This review contains spoilers.
3. Ramlak Rising
Thundera is burning. Great stone cats’ heads lies strewn in the dust as Lion-O, Cheetara and Tygra hold a funeral for the dead king Claudus, Lion-O carving the ThunderCats symbol into a fallen statue of his father.
Determined to get revenge, Lion-O sets out for the Sand Sea with Tygra and Cheetara reluctantly in tow. They think he should be following Jaga’s advice to seek The Book of Omens, but have no choice as Lion-O is now king.
Along the way they’re joined by Wilykit and Wilykat, a pair of street urchins who ask to accompany them until they find the lost city of El Dara. Lion-O refuses to babysit them, but they follow anyway.
They eventually reach the ocean, which seems to be made of liquid sand, but are captured by a ship crewed by Fishmen and led by the grizzled Captain Koinelius Tunar. He’s obsessed with hunting the Ramlak, a giant Kraken-like creature which swallowed up the waters of their oasis home. Just as Lion-O and the others are about to become fish food, the Ramlak attacks and the ThunderCats use the opportunity to escape. Realising that they’re powerful warriors, Tunar decides not to eat them and enlists Lion-O’s help in tracking down the creature when it retreats. Succumbing to his own desire for revenge, Lion-O agrees, much to the protestation of Tygra and Cheetara.
Ignoring the first mate’s complaints, Lion-O and Tunar steer the ship directly into a storm, but when the creature smashes the mast to bits, Lion-O refuses to sacrifice the crew to sate Tunar’s bloodlust.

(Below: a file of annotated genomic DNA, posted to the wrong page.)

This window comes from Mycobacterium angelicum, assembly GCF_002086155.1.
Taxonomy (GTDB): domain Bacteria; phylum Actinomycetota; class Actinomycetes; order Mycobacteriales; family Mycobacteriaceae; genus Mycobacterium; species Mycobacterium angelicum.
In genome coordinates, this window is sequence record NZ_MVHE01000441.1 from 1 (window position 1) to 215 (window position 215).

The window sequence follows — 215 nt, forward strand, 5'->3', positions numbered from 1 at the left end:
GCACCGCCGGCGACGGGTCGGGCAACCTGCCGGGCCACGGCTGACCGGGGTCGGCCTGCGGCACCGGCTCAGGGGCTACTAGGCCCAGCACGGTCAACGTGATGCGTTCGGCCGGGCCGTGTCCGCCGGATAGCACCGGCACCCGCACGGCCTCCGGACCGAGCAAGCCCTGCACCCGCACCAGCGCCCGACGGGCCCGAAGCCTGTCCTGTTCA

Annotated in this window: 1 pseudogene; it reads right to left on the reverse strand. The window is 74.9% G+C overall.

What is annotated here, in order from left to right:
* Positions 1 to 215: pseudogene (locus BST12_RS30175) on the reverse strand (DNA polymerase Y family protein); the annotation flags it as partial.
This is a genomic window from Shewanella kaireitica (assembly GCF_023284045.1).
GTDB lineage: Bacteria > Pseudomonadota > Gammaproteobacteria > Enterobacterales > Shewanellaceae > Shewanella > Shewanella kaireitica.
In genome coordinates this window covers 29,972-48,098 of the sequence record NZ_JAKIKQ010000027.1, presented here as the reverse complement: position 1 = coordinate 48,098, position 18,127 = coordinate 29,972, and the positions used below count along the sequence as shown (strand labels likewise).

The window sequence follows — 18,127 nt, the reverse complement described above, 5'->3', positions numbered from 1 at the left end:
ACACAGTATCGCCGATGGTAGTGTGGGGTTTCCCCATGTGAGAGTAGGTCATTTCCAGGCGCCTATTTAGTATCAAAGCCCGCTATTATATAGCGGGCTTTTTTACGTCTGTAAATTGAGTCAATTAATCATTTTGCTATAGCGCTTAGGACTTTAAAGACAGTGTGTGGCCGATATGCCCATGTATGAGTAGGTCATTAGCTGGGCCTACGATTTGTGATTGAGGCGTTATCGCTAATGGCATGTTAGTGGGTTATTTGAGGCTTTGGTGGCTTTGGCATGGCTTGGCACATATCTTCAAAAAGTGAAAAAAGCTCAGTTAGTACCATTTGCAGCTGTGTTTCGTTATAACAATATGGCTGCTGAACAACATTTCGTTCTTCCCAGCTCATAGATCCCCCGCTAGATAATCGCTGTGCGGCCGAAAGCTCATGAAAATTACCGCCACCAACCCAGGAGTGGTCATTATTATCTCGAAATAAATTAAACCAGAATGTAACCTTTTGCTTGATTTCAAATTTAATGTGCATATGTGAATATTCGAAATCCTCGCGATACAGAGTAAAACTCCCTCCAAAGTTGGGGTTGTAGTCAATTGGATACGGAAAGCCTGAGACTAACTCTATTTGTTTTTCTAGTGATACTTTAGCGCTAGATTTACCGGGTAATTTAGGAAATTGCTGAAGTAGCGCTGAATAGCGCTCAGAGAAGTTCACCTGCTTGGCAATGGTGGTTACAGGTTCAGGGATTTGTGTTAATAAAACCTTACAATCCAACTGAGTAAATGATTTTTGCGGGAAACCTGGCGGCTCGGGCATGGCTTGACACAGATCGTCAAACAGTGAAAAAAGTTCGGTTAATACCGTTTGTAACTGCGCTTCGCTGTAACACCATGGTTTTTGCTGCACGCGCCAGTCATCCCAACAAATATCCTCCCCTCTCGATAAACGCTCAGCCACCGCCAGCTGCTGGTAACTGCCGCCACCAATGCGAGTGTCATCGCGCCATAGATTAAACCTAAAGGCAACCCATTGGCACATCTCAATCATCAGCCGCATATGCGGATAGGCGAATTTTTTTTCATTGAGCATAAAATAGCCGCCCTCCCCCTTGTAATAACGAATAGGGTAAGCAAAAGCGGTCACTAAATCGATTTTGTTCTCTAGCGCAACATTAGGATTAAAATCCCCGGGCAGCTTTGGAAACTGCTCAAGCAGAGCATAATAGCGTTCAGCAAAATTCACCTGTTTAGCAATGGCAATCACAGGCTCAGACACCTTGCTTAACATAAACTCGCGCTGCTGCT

Tunar, burning with rage, makes one last attack and is killed in the process. Everyone now safe, Lion-O is swallowed whole by the creature, only to cut himself out from inside using The Sword of Omens, releasing the waters of the Fishmen’s home.
Having earned the respect of the Fishmen, the ThunderCats resume their journey and Lion-O decides to look for The Book Of Omens as he was advised, and welcomes Wilykit and Kat to the group after seeing their resilience.
Meanwhile Jaga is revealed to be alive, but is tortured by Mumm-Ra, who traps him inside a dark magic lantern which will show him the location of The Book of Omens.
1985’s ThunderCats started off as a story of refugees trying to survive on a new and hostile planet but quickly settled down into a ‘monster of the week’ episodic formula. 2011’s incarnation seems more intent on telling an overarching story – for the first time, the ThunderCats have a quest and a goal.
Ramlak Rising is an obvious riff on Moby Dick: one man’s obsessive need for revenge at all costs. Tunar even quotes Ahab as he dives to his doom (“For hate’s sake, I spit my last breath at thee”). But it’s a relevant and valuable lesson for Lion-O. He’s headstrong and blinded by his own anger, even spitting at Tygra “I’m not letting anything stand in my way – not a storm, not you”.
This is important because it makes Lion-O realise that he’ll have to work as part of a team – the inevitable creation of the familiar ThunderCats line-up cannot happen unless Lion-O learns that they’re stronger united.
It’s also a good opportunity to showcase the fantastic world in which they live. 1985’s Third Earth featured locations like Acid Lake, Hook Mountain, The Desert of Shifting Sands, Midnight Woods and The Forest of Silence, all of which all had a fantasy appeal – each place not only sounded foreboding, but promised excitement. As 2011’s Thundera unfolds, it’ll be just as important to develop similarly creative scenarios.
Ramlak Rising is a stepping stone episode which lacks the grandstanding that made the previous two so compelling, but it’s a necessary diversion on the way to better things: an episode which teaches a lesson and allows its characters to grow. ThunderCats is on Cartoon Network in the UK, Saturdays at 11am.
Read our review of episode two, The Omens Part 2, here.